Thank you, all of you made beautiful in your love and struggle, for the dance.

Miss Perfect

My friend Kelly is not what you would call churchy, but she and I do have interesting conversations which sometimes provoke spiritual insight. I have been troubled that Sunday morning church activities often leave me wrung out rather than strengthened and enlightened. She suggested maybe I am overly focused on others (teaching, helping, managing, welcoming, all as if my life depended on it.) It took a few hours to soak in, but she makes a valid point. On a plane, when the oxygen masks drop down, you put yours on first and then help the others around you. The woman drawing water at the well might die of dehydration if she serves everyone else before taking a drink herself. Mary as opposed to Martha.

I grew up reading and watching a lot of those “Moment of Truth” stories, where the hero’s actions at one decisive point make the difference between triumph and tragedy, possibly for the entire planet. Top that with “The Horseshoe Nail” ditty, the one that informs us that one never knows what tiny detail will be critical. Impressionistic and dramatic, I came to believe that I needed to be perfect in all things, or else. No one ever told me that, I picked it up all by myself. It is a terrible strain, being personally responsible for saving the world through good behavior. Ironically, striving desperately for perfection results in some pretty imperfect qualities. Fear of the fatal misstep winds me up tight and leaves little room for joy. It would be too embarrassing to reveal all the ways this unfortunate default thinking affects my personality, but suffice it to say if you met me during a fit of perfection stress you might wonder if I was nuts.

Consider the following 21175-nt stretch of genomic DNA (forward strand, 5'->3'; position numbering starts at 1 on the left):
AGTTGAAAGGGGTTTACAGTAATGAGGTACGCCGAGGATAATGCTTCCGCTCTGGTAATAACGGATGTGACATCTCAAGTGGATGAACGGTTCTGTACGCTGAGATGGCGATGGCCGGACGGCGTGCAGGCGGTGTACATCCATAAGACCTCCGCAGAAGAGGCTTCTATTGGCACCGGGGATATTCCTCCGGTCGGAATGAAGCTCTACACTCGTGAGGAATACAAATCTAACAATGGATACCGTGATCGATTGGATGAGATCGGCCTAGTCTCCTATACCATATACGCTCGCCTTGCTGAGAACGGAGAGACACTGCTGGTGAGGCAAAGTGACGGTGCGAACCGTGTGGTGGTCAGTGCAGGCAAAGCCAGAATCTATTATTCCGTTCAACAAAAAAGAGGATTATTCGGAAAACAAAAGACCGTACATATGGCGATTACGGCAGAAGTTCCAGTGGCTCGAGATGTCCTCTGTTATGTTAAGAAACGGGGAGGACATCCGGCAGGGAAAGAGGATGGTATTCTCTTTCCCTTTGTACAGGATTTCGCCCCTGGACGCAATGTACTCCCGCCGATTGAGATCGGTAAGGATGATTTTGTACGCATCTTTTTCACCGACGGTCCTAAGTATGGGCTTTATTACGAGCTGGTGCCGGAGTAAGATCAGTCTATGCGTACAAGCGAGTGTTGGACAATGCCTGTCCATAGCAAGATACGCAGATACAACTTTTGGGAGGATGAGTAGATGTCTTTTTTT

My thought is that, to varying degrees, a lot of people (especially women) have this same thinking. We take responsibility for our families, our communities, our fellow human beings. Many of us are acutely sensitive to perceived judgment from fellow human beings and from God. If we do everything perfectly, if everyone admires what we have accomplished and how fabulous we are, surely we won’t be judged wanting? But that is so wrong. Whenever I realize I am losing it, I remind myself of the Big Two: Love God, Love Others. Loving God has nothing to do with performance. Also, God’s goodness isn’t like a plate of cupcakes where you want to make sure everyone else gets served first in case there isn’t enough to go around. The well is bottomless and full and we need to draw on it. Loving others is second, because if you are full from loving God, you have plenty left over to share.

You prepare a table before me…you anoint my head with oil; my cup overflows. Psalm 23:5